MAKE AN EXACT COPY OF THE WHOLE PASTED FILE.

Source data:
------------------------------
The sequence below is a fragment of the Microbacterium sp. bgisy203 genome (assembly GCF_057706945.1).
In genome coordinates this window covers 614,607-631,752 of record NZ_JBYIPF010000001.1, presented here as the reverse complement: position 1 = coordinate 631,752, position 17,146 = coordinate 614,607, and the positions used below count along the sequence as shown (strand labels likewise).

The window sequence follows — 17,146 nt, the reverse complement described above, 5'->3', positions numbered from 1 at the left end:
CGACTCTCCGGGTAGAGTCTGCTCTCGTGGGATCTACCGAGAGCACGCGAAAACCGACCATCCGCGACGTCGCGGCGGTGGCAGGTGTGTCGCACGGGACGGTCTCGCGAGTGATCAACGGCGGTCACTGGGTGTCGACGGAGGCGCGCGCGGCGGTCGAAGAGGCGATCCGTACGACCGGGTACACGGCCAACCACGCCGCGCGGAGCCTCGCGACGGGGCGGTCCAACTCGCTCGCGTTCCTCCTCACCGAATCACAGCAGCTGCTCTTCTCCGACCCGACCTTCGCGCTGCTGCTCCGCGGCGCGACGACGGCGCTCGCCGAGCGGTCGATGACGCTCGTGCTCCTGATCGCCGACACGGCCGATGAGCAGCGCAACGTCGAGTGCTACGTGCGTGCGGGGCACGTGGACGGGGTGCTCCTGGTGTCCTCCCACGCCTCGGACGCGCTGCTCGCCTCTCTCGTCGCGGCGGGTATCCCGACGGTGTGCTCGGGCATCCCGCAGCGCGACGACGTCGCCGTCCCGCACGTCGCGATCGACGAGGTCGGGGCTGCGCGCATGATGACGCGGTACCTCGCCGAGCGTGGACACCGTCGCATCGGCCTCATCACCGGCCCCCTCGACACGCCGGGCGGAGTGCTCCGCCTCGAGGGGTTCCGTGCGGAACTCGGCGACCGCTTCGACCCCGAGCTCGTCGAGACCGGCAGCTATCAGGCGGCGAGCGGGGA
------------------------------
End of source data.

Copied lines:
The sequence below is a fragment of the Microbacterium sp. bgisy203 genome (assembly GCF_057706945.1).
In genome coordinates this window covers 614,607-631,752 of record NZ_JBYIPF010000001.1, presented here as the reverse complement: position 1 = coordinate 631,752, position 17,146 = coordinate 614,607, and the positions used below count along the sequence as shown (strand labels likewise).

The window sequence follows — 17,146 nt, the reverse complement described above, 5'->3', positions numbered from 1 at the left end:
CGACTCTCCGGGTAGAGTCTGCTCTCGTGGGATCTACCGAGAGCACGCGAAAACCGACCATCCGCGACGTCGCGGCGGTGGCAGGTGTGTCGCACGGGACGGTCTCGCGAGTGATCAACGGCGGTCACTGGGTGTCGACGGAGGCGCGCGCGGCGGTCGAAGAGGCGATCCGTACGACCGGGTACACGGCCAACCACGCCGCGCGGAGCCTCGCGACGGGGCGGTCCAACTCGCTCGCGTTCCTCCTCACCGAATCACAGCAGCTGCTCTTCTCCGACCCGACCTTCGCGCTGCTGCTCCGCGGCGCGACGACGGCGCTCGCCGAGCGGTCGATGACGCTCGTGCTCCTGATCGCCGACACGGCCGATGAGCAGCGCAACGTCGAGTGCTACGTGCGTGCGGGGCACGTGGACGGGGTGCTCCTGGTGTCCTCCCACGCCTCGGACGCGCTGCTCGCCTCTCTCGTCGCGGCGGGTATCCCGACGGTGTGCTCGGGCATCCCGCAGCGCGACGACGTCGCCGTCCCGCACGTCGCGATCGACGAGGTCGGGGCTGCGCGCATGATGACGCGGTACCTCGCCGAGCGTGGACACCGTCGCATCGGCCTCATCACCGGCCCCCTCGACACGCCGGGCGGAGTGCTCCGCCTCGAGGGGTTCCGTGCGGAACTCGGCGACCGCTTCGACCCCGAGCTCGTCGAGACCGGCAGCTATCAGGCGGCGAGCGGGGA